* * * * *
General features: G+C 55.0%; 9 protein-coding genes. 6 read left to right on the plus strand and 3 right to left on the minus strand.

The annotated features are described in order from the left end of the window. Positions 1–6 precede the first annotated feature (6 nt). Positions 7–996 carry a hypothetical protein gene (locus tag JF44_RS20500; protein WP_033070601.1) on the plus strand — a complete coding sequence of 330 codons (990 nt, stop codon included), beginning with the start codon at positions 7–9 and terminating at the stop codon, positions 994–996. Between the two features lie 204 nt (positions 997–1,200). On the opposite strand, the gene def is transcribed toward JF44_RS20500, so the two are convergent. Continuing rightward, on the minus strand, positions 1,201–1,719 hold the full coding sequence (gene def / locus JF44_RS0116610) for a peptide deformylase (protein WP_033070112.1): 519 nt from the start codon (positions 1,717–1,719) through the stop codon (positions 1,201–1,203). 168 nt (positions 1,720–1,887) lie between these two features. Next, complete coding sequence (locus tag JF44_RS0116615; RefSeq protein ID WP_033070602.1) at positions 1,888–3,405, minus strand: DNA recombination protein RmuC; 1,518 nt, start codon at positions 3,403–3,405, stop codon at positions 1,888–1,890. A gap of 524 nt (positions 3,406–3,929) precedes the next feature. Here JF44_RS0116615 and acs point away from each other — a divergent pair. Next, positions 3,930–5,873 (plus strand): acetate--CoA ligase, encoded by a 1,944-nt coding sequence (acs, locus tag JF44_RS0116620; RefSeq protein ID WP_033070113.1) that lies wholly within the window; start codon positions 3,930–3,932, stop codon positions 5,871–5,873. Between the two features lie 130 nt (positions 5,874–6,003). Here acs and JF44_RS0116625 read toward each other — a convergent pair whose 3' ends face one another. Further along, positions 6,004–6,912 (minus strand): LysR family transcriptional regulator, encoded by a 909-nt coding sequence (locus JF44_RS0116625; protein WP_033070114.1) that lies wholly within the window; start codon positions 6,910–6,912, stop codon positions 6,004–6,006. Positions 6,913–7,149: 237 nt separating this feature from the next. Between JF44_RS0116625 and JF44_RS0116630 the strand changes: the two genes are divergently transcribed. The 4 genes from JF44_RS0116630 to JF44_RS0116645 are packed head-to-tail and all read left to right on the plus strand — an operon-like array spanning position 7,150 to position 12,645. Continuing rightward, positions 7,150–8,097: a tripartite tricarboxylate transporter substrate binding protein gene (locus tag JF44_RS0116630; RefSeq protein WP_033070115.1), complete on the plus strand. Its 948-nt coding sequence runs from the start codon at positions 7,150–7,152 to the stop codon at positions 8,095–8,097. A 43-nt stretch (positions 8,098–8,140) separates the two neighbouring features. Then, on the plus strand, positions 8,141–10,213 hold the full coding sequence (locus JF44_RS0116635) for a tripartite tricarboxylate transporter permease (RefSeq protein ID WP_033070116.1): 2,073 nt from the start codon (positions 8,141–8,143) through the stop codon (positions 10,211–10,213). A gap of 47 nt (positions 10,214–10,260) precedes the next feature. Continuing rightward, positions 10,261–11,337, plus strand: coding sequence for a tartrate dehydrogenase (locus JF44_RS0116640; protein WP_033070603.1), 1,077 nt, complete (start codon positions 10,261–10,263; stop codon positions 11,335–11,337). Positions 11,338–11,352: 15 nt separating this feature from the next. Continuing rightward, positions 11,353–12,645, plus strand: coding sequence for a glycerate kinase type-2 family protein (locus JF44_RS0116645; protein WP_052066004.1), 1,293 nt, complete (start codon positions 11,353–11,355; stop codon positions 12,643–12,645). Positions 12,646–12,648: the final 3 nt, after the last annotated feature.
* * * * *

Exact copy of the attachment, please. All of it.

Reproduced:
General features: G+C 55.0%; 9 protein-coding genes. 6 read left to right on the plus strand and 3 right to left on the minus strand.

The annotated features are described in order from the left end of the window. Positions 1–6 precede the first annotated feature (6 nt). Positions 7–996 carry a hypothetical protein gene (locus tag JF44_RS20500; protein WP_033070601.1) on the plus strand — a complete coding sequence of 330 codons (990 nt, stop codon included), beginning with the start codon at positions 7–9 and terminating at the stop codon, positions 994–996. Between the two features lie 204 nt (positions 997–1,200). On the opposite strand, the gene def is transcribed toward JF44_RS20500, so the two are convergent. Continuing rightward, on the minus strand, positions 1,201–1,719 hold the full coding sequence (gene def / locus JF44_RS0116610) for a peptide deformylase (protein WP_033070112.1): 519 nt from the start codon (positions 1,717–1,719) through the stop codon (positions 1,201–1,203). 168 nt (positions 1,720–1,887) lie between these two features. Next, complete coding sequence (locus tag JF44_RS0116615; RefSeq protein ID WP_033070602.1) at positions 1,888–3,405, minus strand: DNA recombination protein RmuC; 1,518 nt, start codon at positions 3,403–3,405, stop codon at positions 1,888–1,890. A gap of 524 nt (positions 3,406–3,929) precedes the next feature. Here JF44_RS0116615 and acs point away from each other — a divergent pair. Next, positions 3,930–5,873 (plus strand): acetate--CoA ligase, encoded by a 1,944-nt coding sequence (acs, locus tag JF44_RS0116620; RefSeq protein ID WP_033070113.1) that lies wholly within the window; start codon positions 3,930–3,932, stop codon positions 5,871–5,873. Between the two features lie 130 nt (positions 5,874–6,003). Here acs and JF44_RS0116625 read toward each other — a convergent pair whose 3' ends face one another. Further along, positions 6,004–6,912 (minus strand): LysR family transcriptional regulator, encoded by a 909-nt coding sequence (locus JF44_RS0116625; protein WP_033070114.1) that lies wholly within the window; start codon positions 6,910–6,912, stop codon positions 6,004–6,006. Positions 6,913–7,149: 237 nt separating this feature from the next. Between JF44_RS0116625 and JF44_RS0116630 the strand changes: the two genes are divergently transcribed. The 4 genes from JF44_RS0116630 to JF44_RS0116645 are packed head-to-tail and all read left to right on the plus strand — an operon-like array spanning position 7,150 to position 12,645. Continuing rightward, positions 7,150–8,097: a tripartite tricarboxylate transporter substrate binding protein gene (locus tag JF44_RS0116630; RefSeq protein WP_033070115.1), complete on the plus strand. Its 948-nt coding sequence runs from the start codon at positions 7,150–7,152 to the stop codon at positions 8,095–8,097. A 43-nt stretch (positions 8,098–8,140) separates the two neighbouring features. Then, on the plus strand, positions 8,141–10,213 hold the full coding sequence (locus JF44_RS0116635) for a tripartite tricarboxylate transporter permease (RefSeq protein ID WP_033070116.1): 2,073 nt from the start codon (positions 8,141–8,143) through the stop codon (positions 10,211–10,213). A gap of 47 nt (positions 10,214–10,260) precedes the next feature. Continuing rightward, positions 10,261–11,337, plus strand: coding sequence for a tartrate dehydrogenase (locus JF44_RS0116640; protein WP_033070603.1), 1,077 nt, complete (start codon positions 10,261–10,263; stop codon positions 11,335–11,337). Positions 11,338–11,352: 15 nt separating this feature from the next. Continuing rightward, positions 11,353–12,645, plus strand: coding sequence for a glycerate kinase type-2 family protein (locus JF44_RS0116645; protein WP_052066004.1), 1,293 nt, complete (start codon positions 11,353–11,355; stop codon positions 12,643–12,645). Positions 12,646–12,648: the final 3 nt, after the last annotated feature.